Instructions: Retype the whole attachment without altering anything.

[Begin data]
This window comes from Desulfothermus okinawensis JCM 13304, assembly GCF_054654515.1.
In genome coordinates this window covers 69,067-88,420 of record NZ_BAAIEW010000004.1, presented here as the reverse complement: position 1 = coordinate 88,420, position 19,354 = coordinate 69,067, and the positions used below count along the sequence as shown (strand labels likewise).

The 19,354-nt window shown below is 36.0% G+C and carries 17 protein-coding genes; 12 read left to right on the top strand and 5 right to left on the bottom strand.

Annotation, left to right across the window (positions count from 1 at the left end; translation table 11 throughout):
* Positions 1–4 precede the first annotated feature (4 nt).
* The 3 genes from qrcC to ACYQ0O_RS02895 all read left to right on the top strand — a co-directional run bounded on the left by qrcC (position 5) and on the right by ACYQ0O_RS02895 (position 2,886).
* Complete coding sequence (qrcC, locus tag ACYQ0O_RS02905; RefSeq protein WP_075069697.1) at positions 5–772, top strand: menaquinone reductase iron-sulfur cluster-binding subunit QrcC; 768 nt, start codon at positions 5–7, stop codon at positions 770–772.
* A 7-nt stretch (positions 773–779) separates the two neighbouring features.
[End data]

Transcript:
This window comes from Desulfothermus okinawensis JCM 13304, assembly GCF_054654515.1.
In genome coordinates this window covers 69,067-88,420 of record NZ_BAAIEW010000004.1, presented here as the reverse complement: position 1 = coordinate 88,420, position 19,354 = coordinate 69,067, and the positions used below count along the sequence as shown (strand labels likewise).

The 19,354-nt window shown below is 36.0% G+C and carries 17 protein-coding genes; 12 read left to right on the top strand and 5 right to left on the bottom strand.

Annotation, left to right across the window (positions count from 1 at the left end; translation table 11 throughout):
* Positions 1–4 precede the first annotated feature (4 nt).
* The 3 genes from qrcC to ACYQ0O_RS02895 all read left to right on the top strand — a co-directional run bounded on the left by qrcC (position 5) and on the right by ACYQ0O_RS02895 (position 2,886).
* Complete coding sequence (qrcC, locus tag ACYQ0O_RS02905; RefSeq protein WP_075069697.1) at positions 5–772, top strand: menaquinone reductase iron-sulfur cluster-binding subunit QrcC; 768 nt, start codon at positions 5–7, stop codon at positions 770–772.
* A 7-nt stretch (positions 773–779) separates the two neighbouring features.